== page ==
**Authors**: Kimitake Hayasaki, Kent Yagi, Takahiro Tanaka, Shin Mineshige

**Date**: 13 Jan 2012

**Abstract**: When binary black holes are embedded in a gaseous environment, a rotating disk surrounding them, the so-called circumbinary disk, will be formed. The binary exerts a gravitational torque on the circumbinary disk and thereby the orbital angular momentum is transferred to it, while the angular momentum of the circumbinary disk is transferred to the binary through the mass accretion. The binary undergoes an orbital decay due to both the gravitational wave emission and the binary-disk interaction. This causes the phase evolution of the gravitational wave signal. The precise measurement of the gravitational wave phase thus may provide information regarding the circumbinary disk. In this paper, we assess the detectability of the signature of the binary-disk interaction using the future space-borne gravitational wave detectors such as DECIGO and BBO by the standard matched filtering analysis. We find that the effect of the circumbinary disk around binary black holes in the mass range $6M_sun\le{M}\lesssim3\times10ˆ3M_sun$ is detectable at a statistically significant level in five year observation, provided that gas accretes onto the binary at a rate greater than $\dot{M}\sim1.4\times10ˆ{17} [gsˆ{-1}] jˆ{-1}(M/10M_sun)ˆ{33/23}$ with 10% mass-to-energy conversion efficiency, where j represents the efficiency of the angular momentum transfer from the binary to the circumbinary disk. We show that $O(0.1)$ coalescence events are expected to occur in sufficiently dense molecular clouds in five year observation. We also point out that the circumbinary disk is detectable, even if its mass at around the inner edge is by over 10 orders of magnitude less than the binary mass.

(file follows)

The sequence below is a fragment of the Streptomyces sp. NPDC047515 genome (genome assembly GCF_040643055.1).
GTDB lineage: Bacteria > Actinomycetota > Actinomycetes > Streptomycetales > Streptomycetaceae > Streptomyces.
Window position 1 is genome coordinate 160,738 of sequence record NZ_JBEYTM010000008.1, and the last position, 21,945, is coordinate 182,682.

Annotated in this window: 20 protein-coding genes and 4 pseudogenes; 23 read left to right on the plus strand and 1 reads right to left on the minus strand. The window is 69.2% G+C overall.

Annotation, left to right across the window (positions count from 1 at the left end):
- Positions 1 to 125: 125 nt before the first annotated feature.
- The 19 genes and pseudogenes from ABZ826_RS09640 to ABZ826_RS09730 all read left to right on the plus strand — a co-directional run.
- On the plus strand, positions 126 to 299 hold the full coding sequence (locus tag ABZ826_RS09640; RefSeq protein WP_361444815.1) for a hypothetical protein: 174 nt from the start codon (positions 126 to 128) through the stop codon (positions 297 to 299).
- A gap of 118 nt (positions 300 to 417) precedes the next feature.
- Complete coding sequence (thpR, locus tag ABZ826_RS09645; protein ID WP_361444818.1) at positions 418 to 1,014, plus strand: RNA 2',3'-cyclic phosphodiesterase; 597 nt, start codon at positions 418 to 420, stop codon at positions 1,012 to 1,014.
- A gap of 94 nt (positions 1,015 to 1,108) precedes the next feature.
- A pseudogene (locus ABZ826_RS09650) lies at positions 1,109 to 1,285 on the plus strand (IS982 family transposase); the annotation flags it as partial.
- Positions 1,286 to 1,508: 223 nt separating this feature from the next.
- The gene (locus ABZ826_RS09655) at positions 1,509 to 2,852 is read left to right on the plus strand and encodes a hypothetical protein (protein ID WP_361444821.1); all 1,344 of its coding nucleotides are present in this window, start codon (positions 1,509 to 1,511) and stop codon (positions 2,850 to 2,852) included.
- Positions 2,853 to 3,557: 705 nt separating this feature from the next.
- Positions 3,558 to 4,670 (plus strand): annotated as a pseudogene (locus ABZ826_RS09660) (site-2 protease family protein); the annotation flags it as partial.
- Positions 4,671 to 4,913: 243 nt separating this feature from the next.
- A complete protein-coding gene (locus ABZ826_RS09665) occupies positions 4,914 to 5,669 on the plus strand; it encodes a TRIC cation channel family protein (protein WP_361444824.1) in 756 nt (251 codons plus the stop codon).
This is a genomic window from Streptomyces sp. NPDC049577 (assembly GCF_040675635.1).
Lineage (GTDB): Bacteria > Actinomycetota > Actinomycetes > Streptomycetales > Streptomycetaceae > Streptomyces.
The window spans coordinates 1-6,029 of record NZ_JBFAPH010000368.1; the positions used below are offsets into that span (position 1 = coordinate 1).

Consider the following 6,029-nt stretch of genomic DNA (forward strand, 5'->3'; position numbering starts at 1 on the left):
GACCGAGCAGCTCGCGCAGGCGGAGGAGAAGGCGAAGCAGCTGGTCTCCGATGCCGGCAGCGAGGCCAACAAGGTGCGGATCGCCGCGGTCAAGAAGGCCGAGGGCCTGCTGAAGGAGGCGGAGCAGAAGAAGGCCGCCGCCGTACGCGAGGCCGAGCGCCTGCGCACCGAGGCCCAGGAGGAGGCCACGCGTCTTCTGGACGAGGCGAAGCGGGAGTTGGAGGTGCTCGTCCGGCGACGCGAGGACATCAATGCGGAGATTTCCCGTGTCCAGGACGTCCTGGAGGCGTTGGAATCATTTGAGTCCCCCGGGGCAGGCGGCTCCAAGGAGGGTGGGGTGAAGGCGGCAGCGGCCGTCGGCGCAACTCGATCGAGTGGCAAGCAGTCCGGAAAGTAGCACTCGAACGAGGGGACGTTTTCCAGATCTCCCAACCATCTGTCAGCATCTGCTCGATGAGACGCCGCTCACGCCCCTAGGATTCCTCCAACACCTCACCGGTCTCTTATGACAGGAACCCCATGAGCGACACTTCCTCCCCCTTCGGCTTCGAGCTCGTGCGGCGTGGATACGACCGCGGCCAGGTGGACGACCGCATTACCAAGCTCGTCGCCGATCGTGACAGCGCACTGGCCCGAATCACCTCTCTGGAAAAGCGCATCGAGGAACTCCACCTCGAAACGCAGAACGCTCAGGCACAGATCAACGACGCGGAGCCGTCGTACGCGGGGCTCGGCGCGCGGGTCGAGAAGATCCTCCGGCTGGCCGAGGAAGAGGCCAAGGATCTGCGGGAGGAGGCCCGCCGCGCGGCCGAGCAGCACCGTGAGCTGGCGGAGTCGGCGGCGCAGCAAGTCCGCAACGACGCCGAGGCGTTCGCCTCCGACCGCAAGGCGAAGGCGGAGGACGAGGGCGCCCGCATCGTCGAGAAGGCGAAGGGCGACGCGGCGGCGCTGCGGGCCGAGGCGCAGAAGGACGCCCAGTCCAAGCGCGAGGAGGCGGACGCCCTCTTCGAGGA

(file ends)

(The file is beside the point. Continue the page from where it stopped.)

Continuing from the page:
1201.2858
(/preprints)

2012-01-17, 14:49
**[edit]**

© M. Vallisneri 2012 — last modified on 2010/01/29

*Tantum in modicis, quantum in maximis*